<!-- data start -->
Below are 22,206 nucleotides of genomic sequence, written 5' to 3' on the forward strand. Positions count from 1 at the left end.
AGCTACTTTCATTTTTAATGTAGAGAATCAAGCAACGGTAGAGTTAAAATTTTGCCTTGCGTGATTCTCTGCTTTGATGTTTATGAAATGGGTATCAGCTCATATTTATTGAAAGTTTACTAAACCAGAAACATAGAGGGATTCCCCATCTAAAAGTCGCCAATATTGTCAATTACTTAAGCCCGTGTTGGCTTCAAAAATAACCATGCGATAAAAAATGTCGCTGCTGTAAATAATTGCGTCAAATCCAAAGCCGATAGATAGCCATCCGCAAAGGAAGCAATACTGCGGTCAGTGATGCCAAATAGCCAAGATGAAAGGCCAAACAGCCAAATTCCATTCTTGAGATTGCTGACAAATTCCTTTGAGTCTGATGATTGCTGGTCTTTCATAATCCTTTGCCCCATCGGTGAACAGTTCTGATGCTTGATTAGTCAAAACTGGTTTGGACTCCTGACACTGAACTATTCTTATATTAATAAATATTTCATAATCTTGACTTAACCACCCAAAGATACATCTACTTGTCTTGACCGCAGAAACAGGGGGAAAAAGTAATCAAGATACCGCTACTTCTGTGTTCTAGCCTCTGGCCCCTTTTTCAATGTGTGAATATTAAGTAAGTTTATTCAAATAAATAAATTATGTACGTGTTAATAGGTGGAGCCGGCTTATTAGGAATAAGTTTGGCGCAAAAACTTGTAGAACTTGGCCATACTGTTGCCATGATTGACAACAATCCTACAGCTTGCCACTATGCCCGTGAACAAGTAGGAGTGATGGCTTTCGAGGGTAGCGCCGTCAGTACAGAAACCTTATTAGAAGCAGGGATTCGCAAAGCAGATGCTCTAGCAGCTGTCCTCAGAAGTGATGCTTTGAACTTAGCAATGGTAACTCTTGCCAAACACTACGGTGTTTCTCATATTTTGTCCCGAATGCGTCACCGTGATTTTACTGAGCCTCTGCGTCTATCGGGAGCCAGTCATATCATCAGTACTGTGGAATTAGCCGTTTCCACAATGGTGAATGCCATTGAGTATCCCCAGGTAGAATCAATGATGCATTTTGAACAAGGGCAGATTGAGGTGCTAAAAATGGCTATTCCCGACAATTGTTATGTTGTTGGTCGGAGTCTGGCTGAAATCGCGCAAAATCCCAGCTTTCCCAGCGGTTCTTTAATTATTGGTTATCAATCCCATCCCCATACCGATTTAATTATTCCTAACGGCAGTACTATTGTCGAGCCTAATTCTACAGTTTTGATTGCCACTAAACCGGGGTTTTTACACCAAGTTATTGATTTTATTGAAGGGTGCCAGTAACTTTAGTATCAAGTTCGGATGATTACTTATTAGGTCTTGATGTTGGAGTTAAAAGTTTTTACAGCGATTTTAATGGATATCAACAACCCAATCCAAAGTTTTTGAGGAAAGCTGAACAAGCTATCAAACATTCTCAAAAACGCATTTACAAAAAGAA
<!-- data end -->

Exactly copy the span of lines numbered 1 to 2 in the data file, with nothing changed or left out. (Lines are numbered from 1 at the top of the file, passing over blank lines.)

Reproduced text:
Below are 22,206 nucleotides of genomic sequence, written 5' to 3' on the forward strand. Positions count from 1 at the left end.
AGCTACTTTCATTTTTAATGTAGAGAATCAAGCAACGGTAGAGTTAAAATTTTGCCTTGCGTGATTCTCTGCTTTGATGTTTATGAAATGGGTATCAGCTCATATTTATTGAAAGTTTACTAAACCAGAAACATAGAGGGATTCCCCATCTAAAAGTCGCCAATATTGTCAATTACTTAAGCCCGTGTTGGCTTCAAAAATAACCATGCGATAAAAAATGTCGCTGCTGTAAATAATTGCGTCAAATCCAAAGCCGATAGATAGCCATCCGCAAAGGAAGCAATACTGCGGTCAGTGATGCCAAATAGCCAAGATGAAAGGCCAAACAGCCAAATTCCATTCTTGAGATTGCTGACAAATTCCTTTGAGTCTGATGATTGCTGGTCTTTCATAATCCTTTGCCCCATCGGTGAACAGTTCTGATGCTTGATTAGTCAAAACTGGTTTGGACTCCTGACACTGAACTATTCTTATATTAATAAATATTTCATAATCTTGACTTAACCACCCAAAGATACATCTACTTGTCTTGACCGCAGAAACAGGGGGAAAAAGTAATCAAGATACCGCTACTTCTGTGTTCTAGCCTCTGGCCCCTTTTTCAATGTGTGAATATTAAGTAAGTTTATTCAAATAAATAAATTATGTACGTGTTAATAGGTGGAGCCGGCTTATTAGGAATAAGTTTGGCGCAAAAACTTGTAGAACTTGGCCATACTGTTGCCATGATTGACAACAATCCTACAGCTTGCCACTATGCCCGTGAACAAGTAGGAGTGATGGCTTTCGAGGGTAGCGCCGTCAGTACAGAAACCTTATTAGAAGCAGGGATTCGCAAAGCAGATGCTCTAGCAGCTGTCCTCAGAAGTGATGCTTTGAACTTAGCAATGGTAACTCTTGCCAAACACTACGGTGTTTCTCATATTTTGTCCCGAATGCGTCACCGTGATTTTACTGAGCCTCTGCGTCTATCGGGAGCCAGTCATATCATCAGTACTGTGGAATTAGCCGTTTCCACAATGGTGAATGCCATTGAGTATCCCCAGGTAGAATCAATGATGCATTTTGAACAAGGGCAGATTGAGGTGCTAAAAATGGCTATTCCCGACAATTGTTATGTTGTTGGTCGGAGTCTGGCTGAAATCGCGCAAAATCCCAGCTTTCCCAGCGGTTCTTTAATTATTGGTTATCAATCCCATCCCCATACCGATTTAATTATTCCTAACGGCAGTACTATTGTCGAGCCTAATTCTACAGTTTTGATTGCCACTAAACCGGGGTTTTTACACCAAGTTATTGATTTTATTGAAGGGTGCCAGTAACTTTAGTATCAAGTTCGGATGATTACTTATTAGGTCTTGATGTTGGAGTTAAAAGTTTTTACAGCGATTTTAATGGATATCAACAACCCAATCCAAAGTTTTTGAGGAAAGCTGAACAAGCTATCAAACATTCTCAAAAACGCATTTACAAAAAGAA